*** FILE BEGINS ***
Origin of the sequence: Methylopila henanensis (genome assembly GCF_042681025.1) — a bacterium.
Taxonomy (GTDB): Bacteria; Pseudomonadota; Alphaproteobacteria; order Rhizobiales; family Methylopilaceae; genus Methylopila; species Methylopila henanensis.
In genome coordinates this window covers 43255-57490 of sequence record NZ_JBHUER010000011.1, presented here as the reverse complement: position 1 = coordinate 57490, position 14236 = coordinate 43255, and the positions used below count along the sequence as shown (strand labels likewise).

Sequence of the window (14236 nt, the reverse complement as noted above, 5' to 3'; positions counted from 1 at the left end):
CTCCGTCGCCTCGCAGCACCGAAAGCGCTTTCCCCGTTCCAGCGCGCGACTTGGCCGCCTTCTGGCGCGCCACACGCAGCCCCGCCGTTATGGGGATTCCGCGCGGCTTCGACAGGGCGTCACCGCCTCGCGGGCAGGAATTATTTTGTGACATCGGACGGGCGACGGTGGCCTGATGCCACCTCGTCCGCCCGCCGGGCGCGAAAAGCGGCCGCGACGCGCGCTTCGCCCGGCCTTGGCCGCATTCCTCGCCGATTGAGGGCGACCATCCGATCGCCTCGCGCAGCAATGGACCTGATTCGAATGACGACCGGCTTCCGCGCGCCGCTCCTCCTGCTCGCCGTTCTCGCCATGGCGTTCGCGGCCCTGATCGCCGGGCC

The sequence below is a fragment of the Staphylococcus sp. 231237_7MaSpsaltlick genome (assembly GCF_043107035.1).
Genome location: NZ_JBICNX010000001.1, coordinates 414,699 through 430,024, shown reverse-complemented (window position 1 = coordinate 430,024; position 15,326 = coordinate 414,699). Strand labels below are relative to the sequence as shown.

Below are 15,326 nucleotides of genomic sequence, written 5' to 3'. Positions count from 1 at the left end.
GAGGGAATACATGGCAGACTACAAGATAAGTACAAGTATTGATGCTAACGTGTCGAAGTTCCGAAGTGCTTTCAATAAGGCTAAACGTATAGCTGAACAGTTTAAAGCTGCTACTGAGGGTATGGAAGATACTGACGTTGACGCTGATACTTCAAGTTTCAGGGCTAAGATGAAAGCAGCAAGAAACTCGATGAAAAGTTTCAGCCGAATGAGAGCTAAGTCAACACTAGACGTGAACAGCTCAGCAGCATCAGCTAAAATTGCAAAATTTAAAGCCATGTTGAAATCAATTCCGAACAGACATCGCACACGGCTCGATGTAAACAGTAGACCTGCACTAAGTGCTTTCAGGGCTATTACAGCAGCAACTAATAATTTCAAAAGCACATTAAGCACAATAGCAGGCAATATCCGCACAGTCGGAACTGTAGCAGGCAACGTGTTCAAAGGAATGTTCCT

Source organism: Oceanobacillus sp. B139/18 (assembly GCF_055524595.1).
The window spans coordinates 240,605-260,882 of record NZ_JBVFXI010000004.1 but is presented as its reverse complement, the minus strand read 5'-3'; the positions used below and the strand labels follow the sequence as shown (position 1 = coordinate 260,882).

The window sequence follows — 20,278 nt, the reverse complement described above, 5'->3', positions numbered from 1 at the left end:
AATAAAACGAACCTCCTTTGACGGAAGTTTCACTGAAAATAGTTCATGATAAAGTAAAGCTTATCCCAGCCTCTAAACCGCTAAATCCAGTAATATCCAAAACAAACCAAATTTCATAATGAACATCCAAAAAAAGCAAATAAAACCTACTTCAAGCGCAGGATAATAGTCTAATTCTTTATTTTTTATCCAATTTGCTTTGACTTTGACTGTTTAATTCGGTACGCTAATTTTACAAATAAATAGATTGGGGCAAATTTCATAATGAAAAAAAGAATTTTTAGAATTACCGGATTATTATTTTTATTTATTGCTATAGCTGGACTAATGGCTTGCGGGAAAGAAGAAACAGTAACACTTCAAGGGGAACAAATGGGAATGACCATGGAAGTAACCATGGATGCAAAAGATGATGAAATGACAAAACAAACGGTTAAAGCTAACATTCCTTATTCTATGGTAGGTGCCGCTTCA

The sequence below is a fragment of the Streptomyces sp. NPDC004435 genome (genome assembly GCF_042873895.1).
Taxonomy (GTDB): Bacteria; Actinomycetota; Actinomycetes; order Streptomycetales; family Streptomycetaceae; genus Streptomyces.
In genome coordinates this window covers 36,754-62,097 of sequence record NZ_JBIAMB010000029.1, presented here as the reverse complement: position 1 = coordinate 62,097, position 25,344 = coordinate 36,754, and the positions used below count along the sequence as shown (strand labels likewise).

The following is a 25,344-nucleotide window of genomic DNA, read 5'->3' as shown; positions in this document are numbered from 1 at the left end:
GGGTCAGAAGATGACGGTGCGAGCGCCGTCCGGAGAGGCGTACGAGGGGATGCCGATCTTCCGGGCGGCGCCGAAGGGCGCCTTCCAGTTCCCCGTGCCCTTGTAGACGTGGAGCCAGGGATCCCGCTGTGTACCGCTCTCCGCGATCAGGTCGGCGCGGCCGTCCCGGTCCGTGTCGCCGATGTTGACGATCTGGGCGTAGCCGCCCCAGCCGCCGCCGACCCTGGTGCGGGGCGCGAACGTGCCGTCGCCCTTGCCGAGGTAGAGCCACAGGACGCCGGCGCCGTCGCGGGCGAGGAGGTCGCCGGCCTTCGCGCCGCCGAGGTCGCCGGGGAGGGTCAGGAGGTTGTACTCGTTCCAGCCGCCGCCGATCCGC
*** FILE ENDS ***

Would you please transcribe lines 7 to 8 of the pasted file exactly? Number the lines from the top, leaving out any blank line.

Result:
Genome location: NZ_JBICNX010000001.1, coordinates 414,699 through 430,024, shown reverse-complemented (window position 1 = coordinate 430,024; position 15,326 = coordinate 414,699). Strand labels below are relative to the sequence as shown.

Below are 15,326 nucleotides of genomic sequence, written 5' to 3'. Positions count from 1 at the left end.